An FBI file on Steve Jobs, compiled in 1991 as part of a background check, depicts the deceased Apple chief as a driven individual willing to ‘twist the truth and distort reality’
The contents of Apple co-founder Steve Jobs’ FBI file is out in public view, and reveals absolutely nothing startling to those who read Walter Isaacson’s recent biography.
In 1991, the FBI conducted a background check on Jobs at the request of the White House, which was considering him for a political appointment. The final report features interviews with more than 35 people who knew him.
Praise and scorn
Before his death in October 2011, Jobs was alternately praised as a groundbreaking chief executive with an outsized influence on the tech industry, and condemned by some for a reportedly take-no-prisoners management style.
The FBI’s research reinforces both those views: interview subjects (their names uniformly redacted) refer to him as industrious and dedicated to his work, while also citing his behaviour as, in the words of one, “alienating”.
In one much-quoted section of the report, an unnamed source characterises Jobs as “a deceptive individual who is not completely forthright and honest”, as well as one who will “twist the truth and distort reality in order to achieve his goals”. That same source alluded to reports of drug use by Jobs during college.
Nonetheless, the unnamed sources quoted throughout the report generally seem to recommend Jobs for “a position of trust and confidence” within the federal government. Several allude to his work ethic, including two individuals who “stated that [Jobs] is strongwilled [sic], stubborn, hardworking and driven”.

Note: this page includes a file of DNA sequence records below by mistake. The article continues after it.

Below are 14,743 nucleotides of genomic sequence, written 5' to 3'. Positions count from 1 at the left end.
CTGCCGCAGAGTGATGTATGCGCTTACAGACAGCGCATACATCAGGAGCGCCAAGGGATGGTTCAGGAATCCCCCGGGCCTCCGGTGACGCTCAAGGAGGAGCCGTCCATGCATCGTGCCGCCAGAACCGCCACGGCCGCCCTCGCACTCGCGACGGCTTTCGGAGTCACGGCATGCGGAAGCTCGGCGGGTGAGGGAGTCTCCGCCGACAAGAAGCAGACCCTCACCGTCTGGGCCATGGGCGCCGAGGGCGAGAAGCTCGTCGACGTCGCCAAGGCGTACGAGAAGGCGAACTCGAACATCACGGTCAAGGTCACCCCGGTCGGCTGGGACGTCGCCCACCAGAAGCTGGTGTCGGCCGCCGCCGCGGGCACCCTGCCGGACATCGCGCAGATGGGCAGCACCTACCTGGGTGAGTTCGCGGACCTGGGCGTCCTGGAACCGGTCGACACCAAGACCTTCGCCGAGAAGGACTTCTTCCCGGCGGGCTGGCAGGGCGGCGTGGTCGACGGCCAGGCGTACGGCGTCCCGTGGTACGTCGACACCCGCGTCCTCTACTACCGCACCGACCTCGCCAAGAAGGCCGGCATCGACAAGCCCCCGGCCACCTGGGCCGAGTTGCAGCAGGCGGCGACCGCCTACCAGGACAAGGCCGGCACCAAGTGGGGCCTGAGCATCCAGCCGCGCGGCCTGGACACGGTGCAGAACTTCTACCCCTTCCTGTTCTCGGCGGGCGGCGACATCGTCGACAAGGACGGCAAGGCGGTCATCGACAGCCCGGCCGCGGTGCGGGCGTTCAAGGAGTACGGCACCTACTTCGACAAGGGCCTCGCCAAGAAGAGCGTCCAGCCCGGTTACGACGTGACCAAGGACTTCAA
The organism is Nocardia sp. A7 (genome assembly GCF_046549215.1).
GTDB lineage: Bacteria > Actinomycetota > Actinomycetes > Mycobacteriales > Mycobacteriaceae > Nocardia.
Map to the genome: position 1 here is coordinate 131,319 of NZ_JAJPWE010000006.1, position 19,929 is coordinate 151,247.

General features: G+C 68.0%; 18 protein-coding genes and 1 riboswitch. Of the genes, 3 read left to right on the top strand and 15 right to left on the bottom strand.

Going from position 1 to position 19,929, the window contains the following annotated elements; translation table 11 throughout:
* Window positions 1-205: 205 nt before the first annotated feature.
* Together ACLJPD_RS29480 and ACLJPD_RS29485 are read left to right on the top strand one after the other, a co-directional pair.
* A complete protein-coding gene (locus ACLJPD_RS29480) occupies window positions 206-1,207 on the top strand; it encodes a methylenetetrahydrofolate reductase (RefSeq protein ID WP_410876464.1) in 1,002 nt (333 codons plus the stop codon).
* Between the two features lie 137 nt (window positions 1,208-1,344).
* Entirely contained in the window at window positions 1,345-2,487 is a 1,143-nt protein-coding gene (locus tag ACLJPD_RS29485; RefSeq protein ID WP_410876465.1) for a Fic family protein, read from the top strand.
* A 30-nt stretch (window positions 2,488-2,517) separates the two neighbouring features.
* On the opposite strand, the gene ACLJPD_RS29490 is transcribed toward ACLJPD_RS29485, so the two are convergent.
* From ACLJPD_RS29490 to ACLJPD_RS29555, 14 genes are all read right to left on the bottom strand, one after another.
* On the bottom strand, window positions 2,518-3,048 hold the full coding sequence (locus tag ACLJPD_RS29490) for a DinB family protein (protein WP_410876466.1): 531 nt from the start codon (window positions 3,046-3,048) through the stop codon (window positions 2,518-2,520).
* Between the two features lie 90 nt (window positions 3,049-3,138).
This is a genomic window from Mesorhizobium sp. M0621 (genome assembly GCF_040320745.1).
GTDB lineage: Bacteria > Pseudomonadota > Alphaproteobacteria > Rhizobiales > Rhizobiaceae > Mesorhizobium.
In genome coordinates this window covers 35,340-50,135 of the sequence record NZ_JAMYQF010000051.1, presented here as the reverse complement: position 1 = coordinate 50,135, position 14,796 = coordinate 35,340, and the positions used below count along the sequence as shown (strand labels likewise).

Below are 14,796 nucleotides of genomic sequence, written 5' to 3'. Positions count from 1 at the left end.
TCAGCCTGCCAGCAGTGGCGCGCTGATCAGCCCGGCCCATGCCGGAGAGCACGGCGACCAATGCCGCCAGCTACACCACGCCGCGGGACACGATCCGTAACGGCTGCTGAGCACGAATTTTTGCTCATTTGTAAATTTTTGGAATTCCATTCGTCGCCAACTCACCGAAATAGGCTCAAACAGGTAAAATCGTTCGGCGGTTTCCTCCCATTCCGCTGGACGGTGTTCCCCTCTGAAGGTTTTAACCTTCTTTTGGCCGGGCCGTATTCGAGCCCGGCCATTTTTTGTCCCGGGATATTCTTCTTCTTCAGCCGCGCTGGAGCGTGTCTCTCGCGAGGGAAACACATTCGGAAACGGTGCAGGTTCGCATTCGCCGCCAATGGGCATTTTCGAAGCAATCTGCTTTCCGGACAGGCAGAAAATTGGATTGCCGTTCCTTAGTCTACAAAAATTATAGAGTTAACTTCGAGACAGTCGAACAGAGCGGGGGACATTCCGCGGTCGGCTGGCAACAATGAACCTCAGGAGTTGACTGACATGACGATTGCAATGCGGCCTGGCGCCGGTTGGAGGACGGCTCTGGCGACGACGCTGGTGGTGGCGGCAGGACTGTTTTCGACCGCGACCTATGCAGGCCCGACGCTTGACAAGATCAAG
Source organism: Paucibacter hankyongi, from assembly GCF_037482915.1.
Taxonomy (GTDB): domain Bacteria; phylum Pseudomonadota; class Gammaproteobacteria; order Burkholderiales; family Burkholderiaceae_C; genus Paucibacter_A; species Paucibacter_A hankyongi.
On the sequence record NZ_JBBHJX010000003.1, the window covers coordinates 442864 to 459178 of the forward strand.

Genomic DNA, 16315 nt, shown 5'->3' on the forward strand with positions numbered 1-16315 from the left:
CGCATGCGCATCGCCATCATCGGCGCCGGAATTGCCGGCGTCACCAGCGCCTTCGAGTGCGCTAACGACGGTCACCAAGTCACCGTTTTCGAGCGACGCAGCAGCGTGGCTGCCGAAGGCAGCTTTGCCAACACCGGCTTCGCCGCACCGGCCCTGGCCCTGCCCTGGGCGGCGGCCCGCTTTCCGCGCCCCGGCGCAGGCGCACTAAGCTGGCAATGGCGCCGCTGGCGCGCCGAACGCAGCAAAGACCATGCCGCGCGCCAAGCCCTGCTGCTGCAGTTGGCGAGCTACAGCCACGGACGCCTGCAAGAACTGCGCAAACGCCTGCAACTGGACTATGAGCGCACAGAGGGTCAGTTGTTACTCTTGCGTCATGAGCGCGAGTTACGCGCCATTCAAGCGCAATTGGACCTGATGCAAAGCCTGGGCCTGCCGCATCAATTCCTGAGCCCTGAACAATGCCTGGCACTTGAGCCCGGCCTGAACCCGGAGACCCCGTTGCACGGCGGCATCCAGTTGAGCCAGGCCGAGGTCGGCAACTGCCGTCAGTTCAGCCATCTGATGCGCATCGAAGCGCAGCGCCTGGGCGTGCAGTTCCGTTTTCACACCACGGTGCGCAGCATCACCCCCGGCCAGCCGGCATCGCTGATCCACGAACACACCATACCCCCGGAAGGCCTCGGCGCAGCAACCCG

Aggression and empathy
Isaacson’s biography – which quickly became a bestseller after its release in late 2011 – painted a complicated portrait of Jobs as someone more than capable of shredding those who displeased him, while also displaying flashes of empathy.
“I was hard on people sometimes, probably harder than I needed to be,” he’s quoted as saying near the end of the book. “But somebody’s got to do it.”
Isaacson quotes a number of figures throughout the biography who discuss their relationship with Jobs – product designer Jonathan Ive and his slightly spurned take on Jobs’ fame is particularly fascinating – but few offer startling insight beyond the personality already well-established in the public eye.
Despite Jobs’ passing, Apple continues to bear the imprint of his long reign: given the long development processes at tech companies, the next iPad and iPhone (reportedly due later in 2012) were almost certainly developed under his watch.